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Offshore supply chain of Liquefied Natural Gas

As demand for LNG continues to grow and the value of natural gas remains high in the major consuming markets, the impetus to monetize offshore gas resources also grows.

The potential to unlock offshore gas reserves without investment in capital-intensive pipeline infrastructure, infield platforms, and onshore infrastructure, while minimizing exposure to geopolitical and security risks, makes floating LNG production, storage, and offloading (LNG FPSO and FLNG) concepts worthy of close scrutiny (Barclay and Yang, 2006).

Also the restrictions of more stringent no-flaring rules being applied around the world are likely to prompt some existing offshore producers to aggregate gas from several fields and develop large-scale floating liquefaction (>4 MTPA capacity) as an alternative to the costly gas reinjection facilities or long-distance export pipeline. Building an offshore facility requires adapting current technology to an offshore environment, which could be costly and may present a safety risk. But as FLNG technologies on liquefaction and ship-to-ship transfer are being developed and proven, there is increasing confidence that FLNG is a viable option. Although no FLNG facilities currently exist (as of this writing), a facility is under development by Shell for the Prelude offshore gas field in Australia. Once this first unit is operational, it will open up new business opportunities for countries looking to develop their gas resources, bringing more natural gas to market. Shell is the first to go ahead with such a project, Prelude FLNG.

In contrast to the traditional LNG value chains, the offshore LNG value chain will consist of:

• an offshore production facility;
• floating offshore gas treating and liquefaction facility (FLNG or FPSO);
• LNG cargoes transport;
• storage and regasification facility on the FSRU or regasification ship;
• and finally, tied into a gas distribution pipeline network (see Picture 1).

FPSO

A typical LNG FPSO design bases the installation on an LNG carrier hull. The various parts of the process are then located topside and distributed as modules that are installed on the deck. Depending on the intended capacity of the LNG FPSO and the need for treatment of the feed gas composition, the topsides typically may weigh from 20 000 tonnes to 50 000 tonnes for medium-size units producing 1,5 to 3 MTPA. For very large scale production units (3–5 MTPA) the topside weight may reach 70 000 tonnes or more.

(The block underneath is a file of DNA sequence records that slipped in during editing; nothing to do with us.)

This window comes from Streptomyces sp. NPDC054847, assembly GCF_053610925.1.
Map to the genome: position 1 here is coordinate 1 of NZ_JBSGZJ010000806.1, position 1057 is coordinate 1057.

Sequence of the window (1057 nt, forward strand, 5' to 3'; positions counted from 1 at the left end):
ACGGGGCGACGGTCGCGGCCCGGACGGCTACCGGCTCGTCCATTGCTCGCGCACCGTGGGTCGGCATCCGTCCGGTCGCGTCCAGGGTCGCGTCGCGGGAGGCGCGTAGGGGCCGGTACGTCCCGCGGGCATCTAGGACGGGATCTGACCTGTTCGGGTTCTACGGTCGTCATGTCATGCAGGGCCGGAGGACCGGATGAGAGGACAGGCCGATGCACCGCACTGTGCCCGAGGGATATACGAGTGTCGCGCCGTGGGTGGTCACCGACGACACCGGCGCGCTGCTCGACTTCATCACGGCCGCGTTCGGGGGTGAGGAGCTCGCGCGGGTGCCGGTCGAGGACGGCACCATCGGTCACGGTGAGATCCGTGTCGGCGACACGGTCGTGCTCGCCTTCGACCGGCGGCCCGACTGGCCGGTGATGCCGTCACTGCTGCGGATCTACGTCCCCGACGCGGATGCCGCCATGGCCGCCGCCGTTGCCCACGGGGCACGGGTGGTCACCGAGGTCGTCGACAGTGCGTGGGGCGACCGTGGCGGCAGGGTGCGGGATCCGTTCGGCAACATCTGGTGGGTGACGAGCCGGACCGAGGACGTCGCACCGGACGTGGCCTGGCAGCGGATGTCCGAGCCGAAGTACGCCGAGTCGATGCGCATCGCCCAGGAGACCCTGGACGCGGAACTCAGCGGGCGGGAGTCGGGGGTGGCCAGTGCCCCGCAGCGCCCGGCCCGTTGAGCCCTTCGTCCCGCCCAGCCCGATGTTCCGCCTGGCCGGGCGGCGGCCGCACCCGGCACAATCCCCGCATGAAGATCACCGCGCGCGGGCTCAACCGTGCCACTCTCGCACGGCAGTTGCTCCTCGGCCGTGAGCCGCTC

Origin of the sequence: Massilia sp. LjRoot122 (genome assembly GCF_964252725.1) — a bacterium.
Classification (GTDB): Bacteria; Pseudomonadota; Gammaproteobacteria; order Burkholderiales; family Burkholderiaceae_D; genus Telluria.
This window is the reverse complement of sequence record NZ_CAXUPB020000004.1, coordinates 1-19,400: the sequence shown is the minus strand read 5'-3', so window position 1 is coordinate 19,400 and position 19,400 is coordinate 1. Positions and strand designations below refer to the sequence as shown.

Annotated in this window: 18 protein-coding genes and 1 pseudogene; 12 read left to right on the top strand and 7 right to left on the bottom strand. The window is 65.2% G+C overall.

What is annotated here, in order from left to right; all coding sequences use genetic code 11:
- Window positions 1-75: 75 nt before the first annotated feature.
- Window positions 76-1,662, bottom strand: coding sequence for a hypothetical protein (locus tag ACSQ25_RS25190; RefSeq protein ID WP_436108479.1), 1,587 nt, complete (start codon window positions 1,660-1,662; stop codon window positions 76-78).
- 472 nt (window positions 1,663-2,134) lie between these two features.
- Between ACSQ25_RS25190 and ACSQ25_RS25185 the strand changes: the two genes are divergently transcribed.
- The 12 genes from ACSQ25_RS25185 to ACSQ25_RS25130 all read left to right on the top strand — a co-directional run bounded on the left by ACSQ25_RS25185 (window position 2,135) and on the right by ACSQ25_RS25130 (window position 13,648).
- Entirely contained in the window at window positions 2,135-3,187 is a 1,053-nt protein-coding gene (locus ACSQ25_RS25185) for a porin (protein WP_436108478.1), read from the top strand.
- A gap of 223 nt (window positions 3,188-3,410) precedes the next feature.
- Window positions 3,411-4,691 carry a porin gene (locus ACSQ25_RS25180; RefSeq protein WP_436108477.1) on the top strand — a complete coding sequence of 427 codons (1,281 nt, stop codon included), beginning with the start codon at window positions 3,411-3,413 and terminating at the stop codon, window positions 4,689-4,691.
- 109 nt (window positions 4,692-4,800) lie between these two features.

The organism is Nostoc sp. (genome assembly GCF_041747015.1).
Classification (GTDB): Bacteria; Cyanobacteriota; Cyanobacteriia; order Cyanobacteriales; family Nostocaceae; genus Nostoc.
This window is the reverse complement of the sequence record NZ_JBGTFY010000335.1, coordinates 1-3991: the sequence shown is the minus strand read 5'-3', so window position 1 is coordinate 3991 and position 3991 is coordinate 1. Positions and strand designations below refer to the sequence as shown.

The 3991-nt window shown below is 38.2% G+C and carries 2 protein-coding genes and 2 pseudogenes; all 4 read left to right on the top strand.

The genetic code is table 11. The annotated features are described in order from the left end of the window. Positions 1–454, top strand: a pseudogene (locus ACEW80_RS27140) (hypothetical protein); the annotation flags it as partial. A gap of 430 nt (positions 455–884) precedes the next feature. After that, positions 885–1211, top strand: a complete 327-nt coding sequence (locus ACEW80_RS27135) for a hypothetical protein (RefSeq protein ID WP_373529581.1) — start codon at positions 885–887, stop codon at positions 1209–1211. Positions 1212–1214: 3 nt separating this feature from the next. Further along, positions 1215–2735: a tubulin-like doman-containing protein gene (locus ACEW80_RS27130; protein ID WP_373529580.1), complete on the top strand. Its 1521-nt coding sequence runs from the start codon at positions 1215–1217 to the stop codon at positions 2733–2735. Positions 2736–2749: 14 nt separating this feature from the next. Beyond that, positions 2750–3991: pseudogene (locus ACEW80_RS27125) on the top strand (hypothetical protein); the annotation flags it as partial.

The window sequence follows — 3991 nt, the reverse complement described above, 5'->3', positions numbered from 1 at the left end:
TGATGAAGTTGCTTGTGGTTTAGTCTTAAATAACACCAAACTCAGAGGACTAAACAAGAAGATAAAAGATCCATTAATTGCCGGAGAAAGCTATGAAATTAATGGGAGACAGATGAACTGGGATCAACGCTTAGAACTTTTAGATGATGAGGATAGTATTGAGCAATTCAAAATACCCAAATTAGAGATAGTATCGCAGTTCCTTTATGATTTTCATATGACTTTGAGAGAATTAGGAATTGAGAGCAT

The storage capacity of the FPSO will be related to the processing capacity, the intended offload schedule, and the need to store condensate and LPG, which is dependent on the feed gas composition. Current designs for medium-size units are being proposed with an LNG storage capacity of 180 000 to 190 000 m3and LPG and LPG storage capacities of approximately 25 000 m3 each. For the very large scale units LNG storage capacity of 220 000 m3 has been proposed together with LPG and Condensate storage in the range of 100 000 m3 each.

Operating an LNG plant under an offshore setting presents a demanding set of challenges. In terms of the design and construction of the FLNG facility, every element of a conventional LNG facility needs to fit into an area less than one quarter the size of a land base terminal, while maintaining the utmost levels of safety and the flexibility required by LNG production.

The LNG containment systems need to be capable of withstanding the stress that can occur when the sea’s wave and current motions cause sloshing in the partly filled tanks. Product transfers have to consider the effects of winds, waves, and currents in the open seas.

Many solutions to reduce the effect of motion and weather are being developed. They are based on adapting current technologies for offshore oil and gas production to LNG production. Notably, the main difference is the cryogenic and volatile nature of LNG and the cargo transfer (ship to ship) operation is recognized as the critical link in the LNG chain (Mokhatab and Wood, 2007b; Mokhatabet al., 2008; Wood and Mokhatab, 2008b).

Topside layout

Layout criteria for an FPSO are more stringent than onshore due to the limited footprint, the need for good weight distribution, and the need for personnel refuge and escape routes (Finn, 2008). Safety isthe prime consideration for the layout of LNG FPSO. The primary safety concern is the inventory of hazardous, flammable gas, and the consequence of any loss of containment.

A major contributor to safe design is to ensure that initial arrangement and layout are aimed at arriving at a design that meets operational requirements and also will be compliant with regulations.Typically the following principles should be taken into consideration (DNV, March 2011):

• Segregation of accommodation and main working areas from the hydrocarbon processing areas.
• Provision of adequate and redundant access and escape ways from normally manned areas.
• Ensuring rational flow within the gas and LNG processing system.